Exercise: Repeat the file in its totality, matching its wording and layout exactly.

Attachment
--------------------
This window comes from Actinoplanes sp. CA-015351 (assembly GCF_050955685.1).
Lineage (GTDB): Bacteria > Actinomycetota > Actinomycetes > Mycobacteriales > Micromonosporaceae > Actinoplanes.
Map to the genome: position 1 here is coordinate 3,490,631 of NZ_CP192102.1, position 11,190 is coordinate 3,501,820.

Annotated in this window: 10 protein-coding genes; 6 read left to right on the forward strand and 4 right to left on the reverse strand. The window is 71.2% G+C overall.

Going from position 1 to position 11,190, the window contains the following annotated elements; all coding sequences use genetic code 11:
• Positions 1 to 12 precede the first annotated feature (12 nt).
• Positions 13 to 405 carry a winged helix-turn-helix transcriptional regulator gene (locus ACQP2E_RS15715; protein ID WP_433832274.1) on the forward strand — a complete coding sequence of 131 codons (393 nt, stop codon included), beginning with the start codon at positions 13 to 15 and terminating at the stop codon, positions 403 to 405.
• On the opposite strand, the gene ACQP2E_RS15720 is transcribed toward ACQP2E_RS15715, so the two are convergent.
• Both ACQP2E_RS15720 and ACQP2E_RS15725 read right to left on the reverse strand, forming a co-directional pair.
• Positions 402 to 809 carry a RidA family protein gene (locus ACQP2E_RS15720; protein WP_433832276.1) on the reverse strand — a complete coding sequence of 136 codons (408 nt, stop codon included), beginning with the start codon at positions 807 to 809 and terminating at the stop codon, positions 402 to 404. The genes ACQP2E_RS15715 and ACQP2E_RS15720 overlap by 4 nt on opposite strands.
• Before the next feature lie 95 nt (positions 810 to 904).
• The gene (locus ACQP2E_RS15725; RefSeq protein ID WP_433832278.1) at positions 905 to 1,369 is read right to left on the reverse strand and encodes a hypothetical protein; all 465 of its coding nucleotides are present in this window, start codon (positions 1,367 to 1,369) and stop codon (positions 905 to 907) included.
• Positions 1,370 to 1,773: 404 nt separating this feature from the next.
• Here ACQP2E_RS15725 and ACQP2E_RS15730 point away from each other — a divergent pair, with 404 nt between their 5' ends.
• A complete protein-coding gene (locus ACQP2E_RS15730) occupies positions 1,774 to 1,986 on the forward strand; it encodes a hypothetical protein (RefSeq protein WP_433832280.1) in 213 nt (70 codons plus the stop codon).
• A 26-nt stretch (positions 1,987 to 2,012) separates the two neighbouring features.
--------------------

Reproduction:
This window comes from Actinoplanes sp. CA-015351 (assembly GCF_050955685.1).
Lineage (GTDB): Bacteria > Actinomycetota > Actinomycetes > Mycobacteriales > Micromonosporaceae > Actinoplanes.
Map to the genome: position 1 here is coordinate 3,490,631 of NZ_CP192102.1, position 11,190 is coordinate 3,501,820.

Annotated in this window: 10 protein-coding genes; 6 read left to right on the forward strand and 4 right to left on the reverse strand. The window is 71.2% G+C overall.

Going from position 1 to position 11,190, the window contains the following annotated elements; all coding sequences use genetic code 11:
• Positions 1 to 12 precede the first annotated feature (12 nt).
• Positions 13 to 405 carry a winged helix-turn-helix transcriptional regulator gene (locus ACQP2E_RS15715; protein ID WP_433832274.1) on the forward strand — a complete coding sequence of 131 codons (393 nt, stop codon included), beginning with the start codon at positions 13 to 15 and terminating at the stop codon, positions 403 to 405.
• On the opposite strand, the gene ACQP2E_RS15720 is transcribed toward ACQP2E_RS15715, so the two are convergent.
• Both ACQP2E_RS15720 and ACQP2E_RS15725 read right to left on the reverse strand, forming a co-directional pair.
• Positions 402 to 809 carry a RidA family protein gene (locus ACQP2E_RS15720; protein WP_433832276.1) on the reverse strand — a complete coding sequence of 136 codons (408 nt, stop codon included), beginning with the start codon at positions 807 to 809 and terminating at the stop codon, positions 402 to 404. The genes ACQP2E_RS15715 and ACQP2E_RS15720 overlap by 4 nt on opposite strands.
• Before the next feature lie 95 nt (positions 810 to 904).
• The gene (locus ACQP2E_RS15725; RefSeq protein ID WP_433832278.1) at positions 905 to 1,369 is read right to left on the reverse strand and encodes a hypothetical protein; all 465 of its coding nucleotides are present in this window, start codon (positions 1,367 to 1,369) and stop codon (positions 905 to 907) included.
• Positions 1,370 to 1,773: 404 nt separating this feature from the next.
• Here ACQP2E_RS15725 and ACQP2E_RS15730 point away from each other — a divergent pair, with 404 nt between their 5' ends.
• A complete protein-coding gene (locus ACQP2E_RS15730) occupies positions 1,774 to 1,986 on the forward strand; it encodes a hypothetical protein (RefSeq protein WP_433832280.1) in 213 nt (70 codons plus the stop codon).
• A 26-nt stretch (positions 1,987 to 2,012) separates the two neighbouring features.